Thursday, May 22, 2008

Broad Ripple Gazette, vol 5. no 11

LonPaul Ellrich
October 25, 1070 – May 7, 2008

(photographer: Matt Sommers)

Even if you didn’t know LonPaul, I’m sure that you saw him walking around the end south Broad Ripple -- the last few years with his adorable looks-just-like-LP son on his shoulders.

LonPaul was one of those people that I've known forever, but not sure when I met him. He was a brilliant musician and sound engineer.

I got to see LP a couple of Saturday nights ago when he stopped in the Red Key. He was hanging out with a group of other smart, cool, musical folks. I was really happy to see him and I don't know what got in to me, but as I was serving LP his Coke-Cola in the cool little glass bottle, I almost kissed him on the top of his head. I stopped myself in time- I don't think that he would have minded, but it would be an odd thing to have your waitress do.

LonPaul worked at CATH for awhile, both behind the counter and as the baker. The baker's job was perfect for a musician. As long as the muffins were done by 6:00 in the morning, it did not matter what schedule the bakers kept.

As some of you may know, I hung out with the punk-rock band, Dow Jones and the Industrials when I was a Purdue student. Twenty-some years later we hosted a benefit for the DJI drummer, Timmy North. As the date was getting closer, it was becoming increasing clear that Timmy was not able to travel to Indiana from California, and in fact died before the scheduled gig.

The members of DJI decided to go on with the show as a fundraiser for Tim’s wife and daughter. LonPaul stepped in as drummer. I think I was more nervous than LP about the show, he was working at CATH at the time and I felt some how responsible for him.Of course he was fabulous.He was a long-time DJI fan and nailed the set.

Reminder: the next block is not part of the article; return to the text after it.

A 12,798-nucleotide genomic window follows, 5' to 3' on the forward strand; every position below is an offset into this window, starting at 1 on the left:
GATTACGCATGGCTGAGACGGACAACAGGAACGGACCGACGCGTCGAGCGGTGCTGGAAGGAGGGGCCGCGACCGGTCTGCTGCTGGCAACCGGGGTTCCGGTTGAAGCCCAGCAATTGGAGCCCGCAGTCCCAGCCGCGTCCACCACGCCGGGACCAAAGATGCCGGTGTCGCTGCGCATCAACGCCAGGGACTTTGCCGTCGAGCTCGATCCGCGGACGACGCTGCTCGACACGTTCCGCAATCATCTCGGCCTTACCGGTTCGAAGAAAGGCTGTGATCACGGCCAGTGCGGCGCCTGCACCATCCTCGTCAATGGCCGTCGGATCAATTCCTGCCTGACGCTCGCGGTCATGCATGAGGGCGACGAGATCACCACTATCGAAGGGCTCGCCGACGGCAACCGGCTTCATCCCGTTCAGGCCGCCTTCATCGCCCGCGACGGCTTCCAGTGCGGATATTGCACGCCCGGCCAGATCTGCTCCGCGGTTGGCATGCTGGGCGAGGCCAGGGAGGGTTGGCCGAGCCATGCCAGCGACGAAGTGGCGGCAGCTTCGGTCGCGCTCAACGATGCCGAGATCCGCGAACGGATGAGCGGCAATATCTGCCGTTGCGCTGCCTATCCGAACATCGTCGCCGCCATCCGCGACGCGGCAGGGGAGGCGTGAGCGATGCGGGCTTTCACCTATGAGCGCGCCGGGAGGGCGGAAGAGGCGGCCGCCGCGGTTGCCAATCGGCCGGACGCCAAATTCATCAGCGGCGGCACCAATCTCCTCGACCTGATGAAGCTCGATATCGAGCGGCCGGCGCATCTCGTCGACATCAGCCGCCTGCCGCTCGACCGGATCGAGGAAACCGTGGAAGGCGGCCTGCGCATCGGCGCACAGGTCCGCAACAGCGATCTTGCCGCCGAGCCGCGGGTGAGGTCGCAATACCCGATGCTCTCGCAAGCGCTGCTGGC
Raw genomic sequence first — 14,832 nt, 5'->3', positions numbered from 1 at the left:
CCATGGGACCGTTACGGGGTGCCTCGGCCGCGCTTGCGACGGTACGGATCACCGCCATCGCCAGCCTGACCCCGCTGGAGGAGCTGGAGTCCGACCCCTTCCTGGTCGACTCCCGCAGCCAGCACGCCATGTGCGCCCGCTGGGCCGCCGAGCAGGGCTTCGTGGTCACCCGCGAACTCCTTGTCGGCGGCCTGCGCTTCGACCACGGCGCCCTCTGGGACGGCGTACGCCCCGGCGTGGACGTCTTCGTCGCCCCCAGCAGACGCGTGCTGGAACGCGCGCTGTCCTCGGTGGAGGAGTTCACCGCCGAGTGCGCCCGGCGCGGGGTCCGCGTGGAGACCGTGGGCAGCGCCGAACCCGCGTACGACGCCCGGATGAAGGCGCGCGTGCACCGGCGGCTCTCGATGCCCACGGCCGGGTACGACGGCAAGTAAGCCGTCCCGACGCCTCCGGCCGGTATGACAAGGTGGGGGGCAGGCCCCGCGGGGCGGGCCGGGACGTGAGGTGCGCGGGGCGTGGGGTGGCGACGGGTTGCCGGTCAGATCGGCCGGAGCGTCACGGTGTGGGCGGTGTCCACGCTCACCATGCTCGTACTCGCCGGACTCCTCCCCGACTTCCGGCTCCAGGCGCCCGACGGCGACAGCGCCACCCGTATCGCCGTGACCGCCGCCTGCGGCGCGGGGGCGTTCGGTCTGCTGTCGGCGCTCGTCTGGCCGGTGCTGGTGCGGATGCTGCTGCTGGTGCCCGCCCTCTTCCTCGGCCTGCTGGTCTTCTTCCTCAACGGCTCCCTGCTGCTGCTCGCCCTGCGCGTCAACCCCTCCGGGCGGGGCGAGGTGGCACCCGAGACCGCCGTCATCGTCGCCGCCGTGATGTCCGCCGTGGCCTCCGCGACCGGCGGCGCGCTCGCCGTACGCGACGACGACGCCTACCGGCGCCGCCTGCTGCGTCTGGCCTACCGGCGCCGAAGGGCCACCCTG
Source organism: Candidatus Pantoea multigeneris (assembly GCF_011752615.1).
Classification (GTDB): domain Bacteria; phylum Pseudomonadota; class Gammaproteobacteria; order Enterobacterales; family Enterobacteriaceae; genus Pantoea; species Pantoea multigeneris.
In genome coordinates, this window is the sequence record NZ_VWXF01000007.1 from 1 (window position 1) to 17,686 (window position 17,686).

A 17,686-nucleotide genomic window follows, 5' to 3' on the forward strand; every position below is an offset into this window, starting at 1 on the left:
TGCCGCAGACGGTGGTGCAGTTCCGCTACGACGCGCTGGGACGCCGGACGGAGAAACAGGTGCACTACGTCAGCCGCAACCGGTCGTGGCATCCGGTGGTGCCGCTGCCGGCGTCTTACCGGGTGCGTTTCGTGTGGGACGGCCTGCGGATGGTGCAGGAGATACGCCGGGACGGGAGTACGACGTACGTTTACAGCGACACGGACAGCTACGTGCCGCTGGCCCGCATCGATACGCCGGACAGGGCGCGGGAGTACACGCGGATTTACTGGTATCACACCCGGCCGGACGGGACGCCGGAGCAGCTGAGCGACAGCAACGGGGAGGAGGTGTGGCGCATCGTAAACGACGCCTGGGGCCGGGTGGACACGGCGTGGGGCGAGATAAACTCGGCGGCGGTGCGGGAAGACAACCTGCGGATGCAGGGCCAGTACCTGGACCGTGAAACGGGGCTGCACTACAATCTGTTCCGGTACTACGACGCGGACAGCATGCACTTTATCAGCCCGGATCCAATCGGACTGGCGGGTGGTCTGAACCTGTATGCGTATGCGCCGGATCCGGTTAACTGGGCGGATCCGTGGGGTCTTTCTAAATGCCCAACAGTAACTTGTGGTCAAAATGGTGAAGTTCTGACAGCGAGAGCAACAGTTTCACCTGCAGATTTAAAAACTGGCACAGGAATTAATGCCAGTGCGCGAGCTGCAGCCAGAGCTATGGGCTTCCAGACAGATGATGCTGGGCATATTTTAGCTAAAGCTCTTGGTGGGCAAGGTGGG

The rest of us forgot that night that we weren’t 19 anymore, and I had a dozen people sleeping at my small house. We were scattered on air mattresses and tucked in corners of the living room. We’d finally fallen asleep when LonPaul burst through the unlocked front door at 4:00 am saying that it was the best night of his life. Everyone clapped and tucked back in to their blankets.I made room for LP on the sofa and we laughed and replayed the night in whispers.

There was a memorial service for LonPaulat Crown Hill Funeral Home May 14. I won’t even begin to describe it, except to say that it was amazing and beautiful, just like LonPaul.
I encourage you to visit to read the lovely things that people have written about LP. He had an amazing impact on so many people.

Contributions can be made to the Rupert K. Briggs Ellrich Scholarship Fund c/o Key Bank, 10 W. Market St. #100, Indianapolis, IN 46204.

LonPaul’s mom, Kathie Stewart-Smith was the long time proprietor of Recollections Antiques at 52nd Street and College Avenue. She wrote a lovely obituary. I learned so much about LonPaul that I’m printing some of it here:

He then attended St Richard's, Park Tudor, and Broad Ripple High School where he was always known as Paul. This part of his name was given by his grandfather, Paul R Stewart, who, early on, instilled in LP a love for jazz music and the English language.

From BRHS on, LonPaul, as he has since been known, was educated by the books and magazines he read and by all of the different people he met. LP took to the computer when he was only 11. He even taught a class on computer fundamentals to Butler University Education students when he was 13. His love of Macintosh and all things Apple is well known, and in 1999, he was able to help his mother Kathie use a computer (iMac of course) for the very first time. He was recently helping his mom to establish a viable online eBay business, and although off to a decent start, many of their projects remain sadly unfinished.

LP was taught the fundamentals of the drums by Indianapolis drummer John Hill before he embarked on a life-long journey to listen to, interact with, and learn from as many musicians as he could find. During that quest, he played with Din, Tin Lounge, Sardina, Marmoset, and the Mysteries of Life while sitting in with many other groups, and helping to produce the music of even more. He was a natural but untrained singer, he taught himself to play the guitar, and he was able to find music or make music with the most common of items in any place he happened to be.